Morphological remodeling of C. elegans neurons during aging is modified by compromised protein homeostasis

Npj Aging and Mechanisms of Disease
Elena M VayndorfBarbara E Taylor

Abstract

Understanding cellular outcomes, such as neuronal remodeling, that are common to both healthy and diseased aging brains is essential to the development of successful brain aging strategies. Here, we used Caenorhabdits elegans to investigate how the expression of proteotoxic triggers, such as polyglutamine (polyQ)-expanded huntingtin and silencing of proteostasis regulators, such as the ubiquitin-proteasome system (UPS) and protein clearance components, may impact the morphological remodeling of individual neurons as animals age. We examined the effects of disrupted proteostasis on the integrity of neuronal cytoarchitecture by imaging a transgenic C. elegans strain in which touch receptor neurons express the first 57 amino acids of the human huntingtin (Htt) gene with expanded polyQs (128Q) and by using neuron-targeted RNA interference in adult wild-type neurons to knockdown genes encoding proteins involved in proteostasis. We found that proteostatic challenges conferred by polyQ-expanded Htt and knockdown of specific genes involved in protein homeostasis can lead to morphological changes that are restricted to specific domains of specific neurons. The age-associated branching of PLM neurons is suppressed by N-ter polyQ-expanded...Continue Reading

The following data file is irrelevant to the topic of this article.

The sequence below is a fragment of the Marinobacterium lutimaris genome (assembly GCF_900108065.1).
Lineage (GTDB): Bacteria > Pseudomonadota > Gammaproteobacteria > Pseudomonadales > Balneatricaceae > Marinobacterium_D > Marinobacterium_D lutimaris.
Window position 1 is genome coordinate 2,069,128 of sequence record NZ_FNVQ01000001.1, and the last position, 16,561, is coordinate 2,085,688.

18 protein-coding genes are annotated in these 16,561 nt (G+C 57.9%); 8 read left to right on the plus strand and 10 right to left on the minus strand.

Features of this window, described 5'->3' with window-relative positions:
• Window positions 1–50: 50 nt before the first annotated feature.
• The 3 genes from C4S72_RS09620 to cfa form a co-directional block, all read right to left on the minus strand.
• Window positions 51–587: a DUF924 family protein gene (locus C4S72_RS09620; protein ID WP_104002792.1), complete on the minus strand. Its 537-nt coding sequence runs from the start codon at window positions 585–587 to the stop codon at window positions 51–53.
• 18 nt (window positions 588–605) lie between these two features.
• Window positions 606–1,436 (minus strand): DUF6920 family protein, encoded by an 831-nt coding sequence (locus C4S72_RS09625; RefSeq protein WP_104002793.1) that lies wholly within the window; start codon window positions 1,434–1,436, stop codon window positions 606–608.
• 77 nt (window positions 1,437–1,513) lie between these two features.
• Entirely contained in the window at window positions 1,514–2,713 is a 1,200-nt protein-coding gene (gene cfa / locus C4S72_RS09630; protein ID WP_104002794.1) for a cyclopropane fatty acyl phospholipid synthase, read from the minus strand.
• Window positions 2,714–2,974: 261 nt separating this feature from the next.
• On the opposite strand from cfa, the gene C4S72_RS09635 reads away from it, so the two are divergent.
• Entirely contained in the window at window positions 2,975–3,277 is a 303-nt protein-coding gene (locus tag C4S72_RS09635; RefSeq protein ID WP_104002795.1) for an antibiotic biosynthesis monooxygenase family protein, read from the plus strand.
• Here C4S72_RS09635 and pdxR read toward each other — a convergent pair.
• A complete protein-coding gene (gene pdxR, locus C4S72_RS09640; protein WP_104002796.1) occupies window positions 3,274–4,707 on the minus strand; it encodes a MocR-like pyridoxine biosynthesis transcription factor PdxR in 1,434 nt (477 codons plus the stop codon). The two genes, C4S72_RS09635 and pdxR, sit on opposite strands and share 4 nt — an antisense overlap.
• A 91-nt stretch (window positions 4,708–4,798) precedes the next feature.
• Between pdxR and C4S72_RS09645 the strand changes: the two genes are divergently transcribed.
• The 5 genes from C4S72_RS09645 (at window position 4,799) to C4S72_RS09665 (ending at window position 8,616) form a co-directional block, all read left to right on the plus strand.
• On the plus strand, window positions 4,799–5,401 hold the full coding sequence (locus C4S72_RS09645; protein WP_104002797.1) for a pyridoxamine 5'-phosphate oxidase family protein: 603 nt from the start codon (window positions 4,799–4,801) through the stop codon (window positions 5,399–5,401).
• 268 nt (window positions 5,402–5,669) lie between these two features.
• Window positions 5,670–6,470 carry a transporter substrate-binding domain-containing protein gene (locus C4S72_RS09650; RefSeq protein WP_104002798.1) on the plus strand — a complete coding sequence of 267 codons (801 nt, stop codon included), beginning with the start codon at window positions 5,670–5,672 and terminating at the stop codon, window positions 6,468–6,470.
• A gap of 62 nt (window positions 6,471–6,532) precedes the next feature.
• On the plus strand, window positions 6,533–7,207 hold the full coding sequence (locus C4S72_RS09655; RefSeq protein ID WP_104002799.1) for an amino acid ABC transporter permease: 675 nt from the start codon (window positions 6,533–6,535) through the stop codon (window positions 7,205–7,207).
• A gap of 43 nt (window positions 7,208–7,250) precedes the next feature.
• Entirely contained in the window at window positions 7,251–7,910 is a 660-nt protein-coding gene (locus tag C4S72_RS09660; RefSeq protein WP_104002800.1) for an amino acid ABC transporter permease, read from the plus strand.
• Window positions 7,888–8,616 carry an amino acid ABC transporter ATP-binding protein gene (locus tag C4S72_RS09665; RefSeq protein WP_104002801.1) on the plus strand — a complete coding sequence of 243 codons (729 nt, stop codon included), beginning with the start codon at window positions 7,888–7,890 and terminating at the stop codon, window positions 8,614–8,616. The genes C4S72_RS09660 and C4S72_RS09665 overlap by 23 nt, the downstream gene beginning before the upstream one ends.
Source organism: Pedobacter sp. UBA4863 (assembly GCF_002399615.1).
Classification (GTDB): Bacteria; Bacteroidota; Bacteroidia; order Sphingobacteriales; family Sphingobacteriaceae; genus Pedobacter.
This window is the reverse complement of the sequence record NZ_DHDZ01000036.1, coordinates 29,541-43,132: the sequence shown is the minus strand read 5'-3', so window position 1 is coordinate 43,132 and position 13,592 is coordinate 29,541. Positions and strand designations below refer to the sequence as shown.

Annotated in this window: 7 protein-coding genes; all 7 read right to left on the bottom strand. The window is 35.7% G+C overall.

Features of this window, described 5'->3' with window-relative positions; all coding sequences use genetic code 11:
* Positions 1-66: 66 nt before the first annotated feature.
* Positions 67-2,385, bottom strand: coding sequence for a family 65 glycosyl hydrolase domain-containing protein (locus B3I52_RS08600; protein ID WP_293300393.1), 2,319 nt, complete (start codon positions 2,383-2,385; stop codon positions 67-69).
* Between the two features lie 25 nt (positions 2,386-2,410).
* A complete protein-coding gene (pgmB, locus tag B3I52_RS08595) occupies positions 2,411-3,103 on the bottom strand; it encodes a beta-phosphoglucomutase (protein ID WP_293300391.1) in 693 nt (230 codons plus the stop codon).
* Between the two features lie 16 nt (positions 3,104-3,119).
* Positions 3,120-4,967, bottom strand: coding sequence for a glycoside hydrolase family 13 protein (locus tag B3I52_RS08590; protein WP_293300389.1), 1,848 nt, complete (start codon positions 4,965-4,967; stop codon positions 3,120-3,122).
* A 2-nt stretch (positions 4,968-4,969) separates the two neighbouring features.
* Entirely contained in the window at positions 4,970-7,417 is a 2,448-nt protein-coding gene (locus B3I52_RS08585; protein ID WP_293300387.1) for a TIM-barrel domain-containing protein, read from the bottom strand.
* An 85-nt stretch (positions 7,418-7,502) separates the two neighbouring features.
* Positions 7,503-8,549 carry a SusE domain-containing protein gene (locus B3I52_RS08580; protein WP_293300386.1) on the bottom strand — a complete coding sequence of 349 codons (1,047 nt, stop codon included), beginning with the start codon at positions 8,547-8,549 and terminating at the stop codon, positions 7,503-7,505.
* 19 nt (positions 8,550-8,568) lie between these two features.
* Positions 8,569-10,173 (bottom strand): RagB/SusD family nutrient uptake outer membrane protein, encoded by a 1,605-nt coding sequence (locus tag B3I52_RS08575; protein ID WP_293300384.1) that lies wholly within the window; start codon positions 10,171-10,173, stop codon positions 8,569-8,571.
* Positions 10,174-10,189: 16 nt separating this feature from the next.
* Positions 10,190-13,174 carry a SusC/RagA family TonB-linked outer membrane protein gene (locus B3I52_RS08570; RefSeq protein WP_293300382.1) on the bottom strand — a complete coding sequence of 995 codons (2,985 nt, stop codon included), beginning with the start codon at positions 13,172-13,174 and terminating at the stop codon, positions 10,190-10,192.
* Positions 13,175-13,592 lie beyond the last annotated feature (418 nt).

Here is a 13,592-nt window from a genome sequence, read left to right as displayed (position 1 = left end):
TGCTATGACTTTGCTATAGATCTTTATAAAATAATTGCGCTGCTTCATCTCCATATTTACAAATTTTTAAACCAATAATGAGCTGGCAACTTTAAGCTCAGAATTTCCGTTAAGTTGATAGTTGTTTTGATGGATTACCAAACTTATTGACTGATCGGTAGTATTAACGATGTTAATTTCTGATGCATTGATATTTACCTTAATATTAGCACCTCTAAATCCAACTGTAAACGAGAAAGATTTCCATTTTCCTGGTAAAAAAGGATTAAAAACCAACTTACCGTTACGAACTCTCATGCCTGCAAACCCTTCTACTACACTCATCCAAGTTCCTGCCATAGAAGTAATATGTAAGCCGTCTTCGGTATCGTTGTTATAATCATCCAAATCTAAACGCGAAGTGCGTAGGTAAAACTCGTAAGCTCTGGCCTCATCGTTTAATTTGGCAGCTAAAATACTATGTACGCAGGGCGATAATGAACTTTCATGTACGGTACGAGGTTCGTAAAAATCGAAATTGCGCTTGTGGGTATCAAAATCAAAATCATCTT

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Related Concepts

Calcinus elegans
Cyartonema elegans
Coleonyx elegans
Biochemical Pathway
Proteasome Pathway
Cestrum elegans
Strategy
Clarkia unguiculata
Clathrulina elegans
Gene Knockdown Techniques

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